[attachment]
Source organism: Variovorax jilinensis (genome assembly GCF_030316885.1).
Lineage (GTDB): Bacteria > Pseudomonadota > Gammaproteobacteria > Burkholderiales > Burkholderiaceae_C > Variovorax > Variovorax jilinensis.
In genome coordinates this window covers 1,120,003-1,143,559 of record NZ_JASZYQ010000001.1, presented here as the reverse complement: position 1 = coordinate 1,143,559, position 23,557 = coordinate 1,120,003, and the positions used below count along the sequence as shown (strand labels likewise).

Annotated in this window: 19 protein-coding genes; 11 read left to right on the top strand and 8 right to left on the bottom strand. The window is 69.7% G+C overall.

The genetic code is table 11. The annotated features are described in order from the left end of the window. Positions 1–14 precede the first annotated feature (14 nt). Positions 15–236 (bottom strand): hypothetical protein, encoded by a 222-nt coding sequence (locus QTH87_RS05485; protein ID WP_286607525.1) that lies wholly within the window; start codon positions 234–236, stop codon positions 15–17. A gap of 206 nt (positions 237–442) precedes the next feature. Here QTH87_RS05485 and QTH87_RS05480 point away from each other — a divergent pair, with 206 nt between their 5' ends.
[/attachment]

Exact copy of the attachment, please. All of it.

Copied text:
Source organism: Variovorax jilinensis (genome assembly GCF_030316885.1).
Lineage (GTDB): Bacteria > Pseudomonadota > Gammaproteobacteria > Burkholderiales > Burkholderiaceae_C > Variovorax > Variovorax jilinensis.
In genome coordinates this window covers 1,120,003-1,143,559 of record NZ_JASZYQ010000001.1, presented here as the reverse complement: position 1 = coordinate 1,143,559, position 23,557 = coordinate 1,120,003, and the positions used below count along the sequence as shown (strand labels likewise).

Annotated in this window: 19 protein-coding genes; 11 read left to right on the top strand and 8 right to left on the bottom strand. The window is 69.7% G+C overall.

The genetic code is table 11. The annotated features are described in order from the left end of the window. Positions 1–14 precede the first annotated feature (14 nt). Positions 15–236 (bottom strand): hypothetical protein, encoded by a 222-nt coding sequence (locus QTH87_RS05485; protein ID WP_286607525.1) that lies wholly within the window; start codon positions 234–236, stop codon positions 15–17. A gap of 206 nt (positions 237–442) precedes the next feature. Here QTH87_RS05485 and QTH87_RS05480 point away from each other — a divergent pair, with 206 nt between their 5' ends.